Customers serviced by North Marin Water District may be facing another dry season with salty water. The coastal permit the district obtained last month to build a new well that would reduce its reliance on wells suffering from chronic saltwater intrusion has been appealed over a host of environmental concerns, causing delays.
Inverness resident Gordon Bennett filed the appeal on behalf of his organization, Save Our Seashore. Mr. Bennett is concerned that the district has not adequately shown the effect of the proposed well on Lagunitas Creek streamflows and salmonid species. He also questioned the need for a new well as opposed to better district water conservation.
“We request that the permits and authorizations for this second Gallagher well not be issued until a more comprehensive [California Environmental Quality Act] analysis is completed,” Mr. Bennett wrote in a March letter to a group of local and state regulatory agencies.
North Marin Water District has defended its environmental review of the project in response to several letters submitted by Save Our Seashore. As a result of the appeal of the coastal permit approved by the deputy zoning administrator in March, the plans will now be reconsidered by the Marin County Planning Commission next month. The district had hoped to bring the new well online this summer.
A handful of customers wrote to the county expressing their support for the well, saying the salinity intrusion issue has become intolerable. For years, North Marin’s primary water source for its West Marin customers has been two wells adjacent to Lagunitas Creek located at the former Coast Guard property in Point Reyes Station; over the past decade, drought has contributed to increased saltwater intrusion from Tomales Bay. Last year, the water was saltier than ever before, leading some customers to turn to bottled water.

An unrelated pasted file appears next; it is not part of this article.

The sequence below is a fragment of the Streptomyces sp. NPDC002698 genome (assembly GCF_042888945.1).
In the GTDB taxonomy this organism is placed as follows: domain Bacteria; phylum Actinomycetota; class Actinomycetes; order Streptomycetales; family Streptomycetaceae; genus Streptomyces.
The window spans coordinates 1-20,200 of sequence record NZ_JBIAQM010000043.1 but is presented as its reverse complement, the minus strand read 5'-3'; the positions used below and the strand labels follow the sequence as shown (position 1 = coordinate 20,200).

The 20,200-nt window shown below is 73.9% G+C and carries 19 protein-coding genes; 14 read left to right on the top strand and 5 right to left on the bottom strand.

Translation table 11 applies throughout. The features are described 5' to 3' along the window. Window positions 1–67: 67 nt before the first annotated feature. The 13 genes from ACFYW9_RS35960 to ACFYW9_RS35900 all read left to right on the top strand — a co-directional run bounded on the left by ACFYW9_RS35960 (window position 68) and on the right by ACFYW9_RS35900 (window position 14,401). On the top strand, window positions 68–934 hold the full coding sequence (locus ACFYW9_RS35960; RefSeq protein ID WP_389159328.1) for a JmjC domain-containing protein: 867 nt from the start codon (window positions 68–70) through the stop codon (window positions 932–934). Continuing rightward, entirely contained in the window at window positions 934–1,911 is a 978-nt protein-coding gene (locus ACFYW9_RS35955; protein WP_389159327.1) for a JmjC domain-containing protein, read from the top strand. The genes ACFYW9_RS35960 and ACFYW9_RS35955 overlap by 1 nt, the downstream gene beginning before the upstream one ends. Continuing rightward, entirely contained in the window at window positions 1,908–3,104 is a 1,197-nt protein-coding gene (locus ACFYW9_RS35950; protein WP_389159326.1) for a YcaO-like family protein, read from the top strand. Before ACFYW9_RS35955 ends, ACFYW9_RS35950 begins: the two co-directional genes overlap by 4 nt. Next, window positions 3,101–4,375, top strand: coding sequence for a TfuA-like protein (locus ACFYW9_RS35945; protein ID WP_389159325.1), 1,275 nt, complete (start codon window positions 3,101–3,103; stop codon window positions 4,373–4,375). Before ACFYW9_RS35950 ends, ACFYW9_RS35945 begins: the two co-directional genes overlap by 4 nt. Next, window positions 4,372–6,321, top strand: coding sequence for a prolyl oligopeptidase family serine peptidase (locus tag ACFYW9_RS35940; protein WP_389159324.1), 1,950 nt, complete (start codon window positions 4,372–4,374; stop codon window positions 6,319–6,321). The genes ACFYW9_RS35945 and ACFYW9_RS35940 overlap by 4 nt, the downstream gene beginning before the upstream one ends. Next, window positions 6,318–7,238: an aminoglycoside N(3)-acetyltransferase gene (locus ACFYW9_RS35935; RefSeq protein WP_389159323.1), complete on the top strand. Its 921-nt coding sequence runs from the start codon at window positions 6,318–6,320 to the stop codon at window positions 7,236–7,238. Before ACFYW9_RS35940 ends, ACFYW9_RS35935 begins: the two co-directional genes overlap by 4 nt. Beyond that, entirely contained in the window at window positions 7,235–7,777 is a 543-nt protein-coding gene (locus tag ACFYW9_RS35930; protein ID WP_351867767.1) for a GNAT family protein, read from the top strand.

The proposed well would be located far from the bay, on the Gallagher ranch, where an existing well has serviced the district since 2015. Last July, the existing Gallagher well was meeting 38 percent of West Marin’s demand. With a second well, the district intends for the ranch to cover dry season demand, relieving the need for the Coast Guard wells when the water is saltiest.
The proposed well and distribution pipelines would be built 100 feet from Lagunitas Creek. While the existing Gallagher well was expected to pull 300 gallons of water per minute, it routinely underperforms, at around half that capacity; the district hopes the second well will make up the difference.
North Marin conducted an initial environmental review for both wells back in 2009, completing an initial study and mitigated negative declaration under CEQA. Earlier this year, the district produced an addendum to that study to meet new evaluation requirements and to bring the report up to date. During that comment period, Mr. Bennett submitted a letter, as did the San Francisco Bay Regional Water Quality Control Board.
The well is being considered while coastal Marin suffers from two consecutive, record-breaking low rainfall years. Marin Municipal Water District, which releases water from Kent Lake into Lagunitas Creek under water board standards, commissioned a $305,992 study this month to explore how to reduce releases to conserve water without impacting aquatic species. Both districts are asking customers to reduce usage.
The water board and Mr. Bennett shared several concerns about North Marin’s well proposal. In a Feb. 8 letter, the water board asked North Marin to measure the effect on the streamflow of withdrawing water from both wells at once and not during times when water is being released into Lagunitas Creek from Kent Lake by Marin Municipal.